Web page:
NaNoWriMo 2013

I hit 50,000 words around 9pm last night, procrastinated a bit a lot, then finally finished out the story around 6am and validated it on the website at 53,220 words. Fewer words than the last two years, but hey, it’s still a finished story, and I did finish early again.

NaNoWriMo 2013 Winner!

This year was really different in a lot of ways though.

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NaNoWriMo 2012

My goal was 75,000 words this year. And I still finished early. Ha!

So I guess this is my new most successful year ever, trumping last year’s awesome. I wrote 50% more than usual, I still finished roughly two days ahead of time, and for once, I actually finished the story — I didn’t just meet the word goal! And this was my fifth win in ten years of NaNoWriMo, making my win rate a nice, even 50%. Not bad. Not bad at all. I should feel good about this year, and I do, but somehow this still feels like a muted victory.

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NaNoWriMo 2011

So this was, hands down, my most successful NaNoWriMo ever.

I hit 50,000 words a full week before December, and I managed to continue following the three rules I set last year: no flashbacks, no writing out of order, and no werewolves. Contributing factors to this success include the fact that I did a lot more pre-planning than usual. I actually had an outline this year! With a beginning, a middle, and an end! And subplots and stuff! It’s amazing how much direction using a classic seven-point plot system can give your story.

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Camp NaNoWriMo 2011: Endnotes

Yeah, so my Camp NaNoWriMo progress ended up being pretty sad.

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Camp NaNoWriMo 2011: Prelude

For NaNoWriMo website functions to be available in other months has been an oft-wished for feature since the event’s inception, and it seems it’s been at least partially fulfilled with the launch of Camp NaNoWriMo. Now, July and August are noveling months too, joining Script Frenzy (April) as officially sanctioned NaNoWriMo spin-offs. Seeing as Camp NaNoWriMo’s goals are nearly identical to the November original though, I wouldn’t really say it’s a spin-off as much as it is an extension, like their Young Writers’ Program… The only difference between the Camp version and the “real” version is the fact that both July and August have 31 days, not 30. Thus, 50,000 words of a novel in 31 days — July or August, your choice (or hey, maybe both! 100,000 words in 62 days!).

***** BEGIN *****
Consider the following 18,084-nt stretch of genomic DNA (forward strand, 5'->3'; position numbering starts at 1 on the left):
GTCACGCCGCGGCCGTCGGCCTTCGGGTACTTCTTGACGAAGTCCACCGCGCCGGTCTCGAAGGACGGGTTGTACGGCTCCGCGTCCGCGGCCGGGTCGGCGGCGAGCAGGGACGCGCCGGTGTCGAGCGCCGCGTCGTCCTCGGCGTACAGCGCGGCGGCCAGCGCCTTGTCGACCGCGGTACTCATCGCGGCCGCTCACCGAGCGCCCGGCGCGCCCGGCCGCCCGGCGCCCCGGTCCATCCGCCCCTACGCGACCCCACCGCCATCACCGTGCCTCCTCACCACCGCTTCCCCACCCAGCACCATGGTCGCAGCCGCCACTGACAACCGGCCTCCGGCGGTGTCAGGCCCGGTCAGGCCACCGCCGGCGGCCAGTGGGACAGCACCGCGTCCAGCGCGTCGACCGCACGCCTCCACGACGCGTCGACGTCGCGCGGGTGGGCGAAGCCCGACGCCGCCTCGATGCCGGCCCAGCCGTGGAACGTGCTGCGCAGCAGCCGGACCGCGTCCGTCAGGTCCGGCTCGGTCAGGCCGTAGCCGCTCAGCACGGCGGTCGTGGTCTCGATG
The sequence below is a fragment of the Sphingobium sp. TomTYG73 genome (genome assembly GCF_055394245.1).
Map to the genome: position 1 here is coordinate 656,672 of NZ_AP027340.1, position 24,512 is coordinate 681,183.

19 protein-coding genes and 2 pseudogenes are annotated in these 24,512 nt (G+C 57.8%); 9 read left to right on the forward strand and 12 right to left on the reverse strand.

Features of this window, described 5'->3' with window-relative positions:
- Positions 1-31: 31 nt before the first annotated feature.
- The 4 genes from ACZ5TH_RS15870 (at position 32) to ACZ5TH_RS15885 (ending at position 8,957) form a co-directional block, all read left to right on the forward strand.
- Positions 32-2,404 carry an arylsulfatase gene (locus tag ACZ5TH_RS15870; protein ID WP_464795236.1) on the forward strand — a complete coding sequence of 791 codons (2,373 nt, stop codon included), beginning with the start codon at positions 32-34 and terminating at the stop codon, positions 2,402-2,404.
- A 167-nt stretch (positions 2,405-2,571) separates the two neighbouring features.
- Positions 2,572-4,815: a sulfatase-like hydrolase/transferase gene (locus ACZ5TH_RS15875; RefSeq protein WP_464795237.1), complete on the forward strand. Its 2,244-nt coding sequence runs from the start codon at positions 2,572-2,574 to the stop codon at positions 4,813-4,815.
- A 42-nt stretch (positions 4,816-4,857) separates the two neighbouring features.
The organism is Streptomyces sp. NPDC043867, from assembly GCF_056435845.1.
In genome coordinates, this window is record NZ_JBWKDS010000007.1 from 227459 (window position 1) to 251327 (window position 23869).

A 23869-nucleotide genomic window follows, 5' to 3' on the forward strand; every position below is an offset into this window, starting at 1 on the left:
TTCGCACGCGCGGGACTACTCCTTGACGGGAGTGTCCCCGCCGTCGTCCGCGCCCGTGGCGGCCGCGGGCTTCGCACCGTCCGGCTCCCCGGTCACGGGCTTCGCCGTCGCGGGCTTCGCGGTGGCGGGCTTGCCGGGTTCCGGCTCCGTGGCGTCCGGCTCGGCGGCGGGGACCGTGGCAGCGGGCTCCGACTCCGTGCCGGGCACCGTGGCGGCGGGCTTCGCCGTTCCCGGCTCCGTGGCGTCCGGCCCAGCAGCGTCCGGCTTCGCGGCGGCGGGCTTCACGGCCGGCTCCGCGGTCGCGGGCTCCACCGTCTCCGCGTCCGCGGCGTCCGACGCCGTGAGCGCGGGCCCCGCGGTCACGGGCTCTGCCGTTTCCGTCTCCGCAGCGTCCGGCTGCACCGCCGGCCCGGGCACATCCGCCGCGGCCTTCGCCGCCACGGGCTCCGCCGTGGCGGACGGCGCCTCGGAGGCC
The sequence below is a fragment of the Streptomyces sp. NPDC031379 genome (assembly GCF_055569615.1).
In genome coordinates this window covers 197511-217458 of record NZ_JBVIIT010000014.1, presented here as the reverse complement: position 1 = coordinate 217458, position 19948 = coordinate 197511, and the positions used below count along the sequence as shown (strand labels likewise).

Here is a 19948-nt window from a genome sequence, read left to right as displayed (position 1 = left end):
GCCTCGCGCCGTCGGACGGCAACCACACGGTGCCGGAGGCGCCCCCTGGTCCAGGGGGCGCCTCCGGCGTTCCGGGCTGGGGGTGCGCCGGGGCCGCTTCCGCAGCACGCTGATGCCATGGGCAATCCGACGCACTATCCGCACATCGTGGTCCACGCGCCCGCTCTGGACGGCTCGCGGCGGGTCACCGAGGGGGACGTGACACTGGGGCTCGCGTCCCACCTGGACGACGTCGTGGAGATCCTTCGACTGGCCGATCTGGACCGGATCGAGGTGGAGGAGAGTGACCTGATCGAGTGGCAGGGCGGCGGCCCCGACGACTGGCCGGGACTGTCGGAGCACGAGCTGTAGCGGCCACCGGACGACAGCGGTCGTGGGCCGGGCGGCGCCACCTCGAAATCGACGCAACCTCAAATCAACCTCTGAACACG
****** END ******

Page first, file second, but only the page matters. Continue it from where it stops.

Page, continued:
Since the Camp NaNoWriMo site launched at the very end of June, I didn’t jump on the July round. But the August round starts on Monday, and I think I’ll go ahead and give it a go.

Outside of NaNoWriMo, I really haven’t written much fiction in the last few years, so having an early NaNo might be nice. I will, of course, still be participating in the traditional NaNo in November — can’t break that seven-year streak — but writing elsewhere in the year! What a wonderful idea!

All the same, as Camp NaNo feels peculiarly un-kosher to me, I don’t think I’ll feel bad deviating a bit from the usual ruleset. To promote the spirit of spontaneity, it is against NaNoWriMo protocol to continue previously started manuscripts, or to rewrite existing material. Well, screw that. I think I’ll be rewriting portions of the 2010 NaNo novel, Lehelle, for Camp NaNo 2011. Or maybe it will actually be a prequel. I’m not sure. See? It is still nebulous enough to be spontaneous. Kind of. I’ll also only be aiming for 30,000 words, personally. Actually, I think I’d probably be pleased if I could managed 20k. I’m taking an actual vacation in the middle of August, so we’ll see how that goes.

Camp NaNoWriMo: An idyllic writers’ retreat, smack-dab in the middle of your crazy life — yeah, pretty much.